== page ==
Paul, more than anyone else — bless him, I love him, we all love Paul — felt the wonder and the force of God’s keeping. He says, “[God] will sustain you to the end, guiltless in the day of our Lord Jesus Christ. God is faithful, by whom you were called into the fellowship of his Son, Jesus Christ our Lord” (1 Corinthians 1:8–9). In other words, he keeps whom he calls.

Or he says in Philippians 1:6, “I am sure of this, that he who began a good work in you will bring it to completion at the day of Jesus Christ.” He began it; he will finish it. He will finish it decisively, and that’s why you will finish it.

Look at 1 Corinthians 10:13: “God is faithful, and he will not let you be tempted beyond your ability, but with the temptation, he will also provide the way of escape, that you may be able to endure it.” Don’t miss the word endure. The escape from the tests is through the enduring, and that is the work of God. That’s my first and main aim in looking at this issue of midlife crisis again: just to give God all the credit for every stitch of endurance and perseverance.

Don’t Let Your Guard Down

Here’s the other aim — namely, to communicate clearly that God’s keeping is manifest, shown, precisely through our fighting to be kept. I’m going to say it again because this is just so perplexing why people have a hard time getting this, yet they do. God’s keeping — God’s decisive, sovereign keeping of his own, his children — is manifested, works itself out, is shown, is evident in our lives precisely through our fighting to be kept.

“If you are fighting to be kept, God is at work in you.”

If you are fighting to be kept, God is at work in you. That’s the key statement in 1 Corinthians 9:26–27. Paul says, “I do not run aimlessly; I do not box as one beating the air. But I discipline my body and keep it under control, lest after preaching to others I myself should be disqualified.”

Amazing — it’s amazing. Paul believed that if he let down his boxing guard, sin would deliver a knockout blow. I don’t know when people are going to listen to this, but just three days ago, there was a big heavyweight boxing match. I saw the headline, so I clicked on it. These people are paying, who knows, one hundred dollars for a live stream to get to watch this boxing match for fifteen rounds. But it ends in 28 seconds. I love it. Because this guy lets down his guard, and whammo! — he’s on the floor. Knocked out in just a few seconds. Paul believed, “If I let down my boxing guard for a moment, sin will deliver a knockout blow to me. It really will.” That’s how God keeps Paul. He makes him a fighter.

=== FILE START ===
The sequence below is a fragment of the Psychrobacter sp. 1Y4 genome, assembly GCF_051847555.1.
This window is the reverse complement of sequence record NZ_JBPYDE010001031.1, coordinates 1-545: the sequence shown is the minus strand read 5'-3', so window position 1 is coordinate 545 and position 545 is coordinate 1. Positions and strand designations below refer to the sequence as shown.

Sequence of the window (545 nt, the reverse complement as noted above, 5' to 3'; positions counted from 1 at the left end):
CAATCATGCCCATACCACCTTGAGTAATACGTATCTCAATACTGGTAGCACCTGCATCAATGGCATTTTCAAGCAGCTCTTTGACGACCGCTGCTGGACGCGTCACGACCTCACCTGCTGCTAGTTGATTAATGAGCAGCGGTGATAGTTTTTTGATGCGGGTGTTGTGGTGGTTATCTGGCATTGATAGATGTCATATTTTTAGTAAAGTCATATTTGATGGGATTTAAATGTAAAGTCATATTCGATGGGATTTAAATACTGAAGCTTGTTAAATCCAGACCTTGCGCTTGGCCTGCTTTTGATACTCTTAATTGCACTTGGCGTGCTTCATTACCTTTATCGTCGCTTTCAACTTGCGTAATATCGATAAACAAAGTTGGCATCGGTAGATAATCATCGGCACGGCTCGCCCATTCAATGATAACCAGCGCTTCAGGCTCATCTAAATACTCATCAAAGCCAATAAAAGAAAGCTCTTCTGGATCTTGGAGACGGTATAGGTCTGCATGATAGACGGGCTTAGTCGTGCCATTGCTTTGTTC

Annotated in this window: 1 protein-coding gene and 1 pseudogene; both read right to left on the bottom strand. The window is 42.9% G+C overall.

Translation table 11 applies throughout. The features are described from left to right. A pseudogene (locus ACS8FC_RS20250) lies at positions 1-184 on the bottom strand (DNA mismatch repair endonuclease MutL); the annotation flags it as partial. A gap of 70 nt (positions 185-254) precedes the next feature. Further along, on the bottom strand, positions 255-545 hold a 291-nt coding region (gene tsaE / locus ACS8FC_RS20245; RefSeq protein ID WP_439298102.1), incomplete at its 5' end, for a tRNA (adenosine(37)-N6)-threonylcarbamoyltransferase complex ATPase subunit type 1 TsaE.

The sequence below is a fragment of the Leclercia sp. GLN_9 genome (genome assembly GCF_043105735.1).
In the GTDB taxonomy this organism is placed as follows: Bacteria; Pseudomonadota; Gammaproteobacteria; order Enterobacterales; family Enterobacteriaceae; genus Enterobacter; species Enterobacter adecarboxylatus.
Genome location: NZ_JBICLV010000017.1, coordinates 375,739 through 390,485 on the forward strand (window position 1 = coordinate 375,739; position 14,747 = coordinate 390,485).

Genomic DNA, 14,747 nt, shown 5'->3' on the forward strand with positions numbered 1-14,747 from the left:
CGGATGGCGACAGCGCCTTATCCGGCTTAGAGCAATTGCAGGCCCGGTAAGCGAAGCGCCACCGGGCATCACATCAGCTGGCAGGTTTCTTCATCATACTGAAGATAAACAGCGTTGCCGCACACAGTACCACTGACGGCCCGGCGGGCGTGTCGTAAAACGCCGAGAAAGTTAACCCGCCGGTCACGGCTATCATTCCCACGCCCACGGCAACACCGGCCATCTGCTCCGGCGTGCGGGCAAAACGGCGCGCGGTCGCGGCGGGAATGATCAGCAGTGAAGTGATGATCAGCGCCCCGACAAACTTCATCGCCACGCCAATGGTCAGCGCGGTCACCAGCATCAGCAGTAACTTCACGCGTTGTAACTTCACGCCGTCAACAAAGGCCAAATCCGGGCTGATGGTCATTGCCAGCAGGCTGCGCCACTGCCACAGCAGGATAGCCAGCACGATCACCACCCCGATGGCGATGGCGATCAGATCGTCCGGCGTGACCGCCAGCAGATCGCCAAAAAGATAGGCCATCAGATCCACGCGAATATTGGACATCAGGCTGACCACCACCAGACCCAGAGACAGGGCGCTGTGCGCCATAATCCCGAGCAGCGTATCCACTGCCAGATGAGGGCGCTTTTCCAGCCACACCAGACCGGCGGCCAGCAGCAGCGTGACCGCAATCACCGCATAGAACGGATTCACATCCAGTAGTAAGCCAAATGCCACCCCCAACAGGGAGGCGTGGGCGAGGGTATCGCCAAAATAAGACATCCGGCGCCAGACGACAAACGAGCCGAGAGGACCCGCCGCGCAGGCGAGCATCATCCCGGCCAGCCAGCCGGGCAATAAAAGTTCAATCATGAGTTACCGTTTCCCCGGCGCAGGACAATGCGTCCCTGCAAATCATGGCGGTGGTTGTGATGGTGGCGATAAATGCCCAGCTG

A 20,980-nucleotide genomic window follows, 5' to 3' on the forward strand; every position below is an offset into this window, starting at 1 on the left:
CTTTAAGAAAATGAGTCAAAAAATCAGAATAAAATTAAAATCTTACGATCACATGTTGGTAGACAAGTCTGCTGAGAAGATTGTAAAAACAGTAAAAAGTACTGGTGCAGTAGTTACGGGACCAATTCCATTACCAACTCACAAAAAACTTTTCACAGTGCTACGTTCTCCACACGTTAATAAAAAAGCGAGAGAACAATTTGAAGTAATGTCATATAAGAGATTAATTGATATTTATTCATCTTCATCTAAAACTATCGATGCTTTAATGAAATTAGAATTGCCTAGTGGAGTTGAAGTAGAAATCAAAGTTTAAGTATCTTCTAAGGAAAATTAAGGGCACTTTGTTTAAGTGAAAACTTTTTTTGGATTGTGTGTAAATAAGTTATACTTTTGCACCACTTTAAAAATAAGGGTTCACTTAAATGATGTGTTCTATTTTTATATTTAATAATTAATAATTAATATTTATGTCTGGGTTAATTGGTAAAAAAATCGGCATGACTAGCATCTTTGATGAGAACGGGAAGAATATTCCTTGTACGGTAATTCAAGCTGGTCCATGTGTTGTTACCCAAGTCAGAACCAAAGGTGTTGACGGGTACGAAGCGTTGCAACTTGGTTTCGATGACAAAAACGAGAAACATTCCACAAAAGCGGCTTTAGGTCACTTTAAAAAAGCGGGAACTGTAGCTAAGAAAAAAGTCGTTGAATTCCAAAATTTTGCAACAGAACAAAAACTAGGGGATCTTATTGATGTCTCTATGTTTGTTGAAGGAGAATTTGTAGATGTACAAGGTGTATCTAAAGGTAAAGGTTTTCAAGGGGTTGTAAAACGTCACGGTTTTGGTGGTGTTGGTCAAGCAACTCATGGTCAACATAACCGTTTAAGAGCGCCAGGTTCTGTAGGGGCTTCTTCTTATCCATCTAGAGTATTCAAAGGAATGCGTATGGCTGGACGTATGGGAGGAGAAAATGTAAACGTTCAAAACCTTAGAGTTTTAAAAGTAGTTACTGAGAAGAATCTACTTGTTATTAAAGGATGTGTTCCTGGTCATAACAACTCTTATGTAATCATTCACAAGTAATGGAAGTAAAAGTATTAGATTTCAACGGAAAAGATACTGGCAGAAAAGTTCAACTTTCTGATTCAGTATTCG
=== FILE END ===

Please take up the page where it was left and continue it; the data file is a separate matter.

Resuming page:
He says in Philippians 3:12, “Not that I have already obtained this or am already perfect, but I press on to make it my own, because Christ Jesus has made me his own.” Beautiful. “I press on; I lay hold of.” But why? “I’ve been let hold of. I’ve been taken. I’m in his hands. I’m just grasping what I’ve been grasped with. Yes, I really run the race, but he is running in me.” Just like he says in 1 Corinthians 15:10: “By the grace of God I am what I am, and his grace toward me was not in vain. On the contrary, I worked harder than any of them, though it was not I, but the grace of God that is with me.”

Never Stop Fighting

As I look back over my thirties and forties — indeed, my twenties through my seventies — as I look back over my life, I have never stopped fighting. I don’t remember any season. I don’t remember a week. I wrote a whole book entitled When I Don’t Desire God: How to Fight For Joy. That’s not an accident — a whole book on how to fight for joy.

I have never stopped fighting to tremble at God’s severity. I have never stopped fighting to rejoice at God’s kindness. I cannot remember missing a day that I was not in God’s word and in prayer. I suspect there were some. I’m not claiming any perfection. I just can’t remember any. It’s that much a part of my life. Every day is a day of pleading over the word that I would be kept and shaped according to the God I see in the Bible.

I’ll end with this. I’ve never tried to go it alone. It’s easy to go at it alone. People are hard. People cause the most problems. Books — they’re not a problem. People are the problem. I know that’s not right. I know that’s not biblical. “Take care, brothers, lest there be in any of you an evil, unbelieving heart, leading you to fall away from the living God” (Hebrews 3:12). Well, how am I going to take care? Here’s the answer: “But exhort one another every day, as long as it is called ‘today,’ that none of you may be hardened by the deceitfulness of sin” (Hebrews 3:13).

Trust is my lesson. Trust God’s sovereign keeping. And in that confidence, cut off your hands, and tear out your eyes, and fight for a greater joy than any sin could ever bring.